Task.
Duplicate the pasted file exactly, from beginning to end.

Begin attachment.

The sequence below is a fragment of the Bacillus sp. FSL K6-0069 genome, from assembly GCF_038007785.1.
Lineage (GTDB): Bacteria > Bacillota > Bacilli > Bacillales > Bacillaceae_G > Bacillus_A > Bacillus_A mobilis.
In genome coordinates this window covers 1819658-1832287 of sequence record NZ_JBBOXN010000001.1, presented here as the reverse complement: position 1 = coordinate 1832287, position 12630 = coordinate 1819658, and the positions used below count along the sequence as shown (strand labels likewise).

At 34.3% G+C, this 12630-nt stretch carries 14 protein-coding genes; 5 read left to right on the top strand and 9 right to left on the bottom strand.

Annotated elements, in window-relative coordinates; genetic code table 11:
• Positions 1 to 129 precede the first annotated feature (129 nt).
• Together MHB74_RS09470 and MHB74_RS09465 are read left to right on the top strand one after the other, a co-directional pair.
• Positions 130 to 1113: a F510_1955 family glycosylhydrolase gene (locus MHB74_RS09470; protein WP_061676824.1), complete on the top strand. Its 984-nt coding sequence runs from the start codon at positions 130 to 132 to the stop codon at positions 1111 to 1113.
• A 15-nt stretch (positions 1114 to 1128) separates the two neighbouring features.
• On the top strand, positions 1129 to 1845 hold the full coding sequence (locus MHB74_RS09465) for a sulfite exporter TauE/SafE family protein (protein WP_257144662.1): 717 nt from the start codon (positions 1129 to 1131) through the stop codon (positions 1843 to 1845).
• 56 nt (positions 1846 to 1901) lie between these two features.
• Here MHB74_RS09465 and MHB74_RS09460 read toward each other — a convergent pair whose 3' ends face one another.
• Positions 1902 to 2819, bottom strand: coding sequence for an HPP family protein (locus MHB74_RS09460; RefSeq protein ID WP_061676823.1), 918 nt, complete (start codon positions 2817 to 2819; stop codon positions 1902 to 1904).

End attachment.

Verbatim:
The sequence below is a fragment of the Bacillus sp. FSL K6-0069 genome, from assembly GCF_038007785.1.
Lineage (GTDB): Bacteria > Bacillota > Bacilli > Bacillales > Bacillaceae_G > Bacillus_A > Bacillus_A mobilis.
In genome coordinates this window covers 1819658-1832287 of sequence record NZ_JBBOXN010000001.1, presented here as the reverse complement: position 1 = coordinate 1832287, position 12630 = coordinate 1819658, and the positions used below count along the sequence as shown (strand labels likewise).

At 34.3% G+C, this 12630-nt stretch carries 14 protein-coding genes; 5 read left to right on the top strand and 9 right to left on the bottom strand.

Annotated elements, in window-relative coordinates; genetic code table 11:
• Positions 1 to 129 precede the first annotated feature (129 nt).
• Together MHB74_RS09470 and MHB74_RS09465 are read left to right on the top strand one after the other, a co-directional pair.
• Positions 130 to 1113: a F510_1955 family glycosylhydrolase gene (locus MHB74_RS09470; protein WP_061676824.1), complete on the top strand. Its 984-nt coding sequence runs from the start codon at positions 130 to 132 to the stop codon at positions 1111 to 1113.
• A 15-nt stretch (positions 1114 to 1128) separates the two neighbouring features.
• On the top strand, positions 1129 to 1845 hold the full coding sequence (locus MHB74_RS09465) for a sulfite exporter TauE/SafE family protein (protein WP_257144662.1): 717 nt from the start codon (positions 1129 to 1131) through the stop codon (positions 1843 to 1845).
• 56 nt (positions 1846 to 1901) lie between these two features.
• Here MHB74_RS09465 and MHB74_RS09460 read toward each other — a convergent pair whose 3' ends face one another.
• Positions 1902 to 2819, bottom strand: coding sequence for an HPP family protein (locus MHB74_RS09460; RefSeq protein ID WP_061676823.1), 918 nt, complete (start codon positions 2817 to 2819; stop codon positions 1902 to 1904).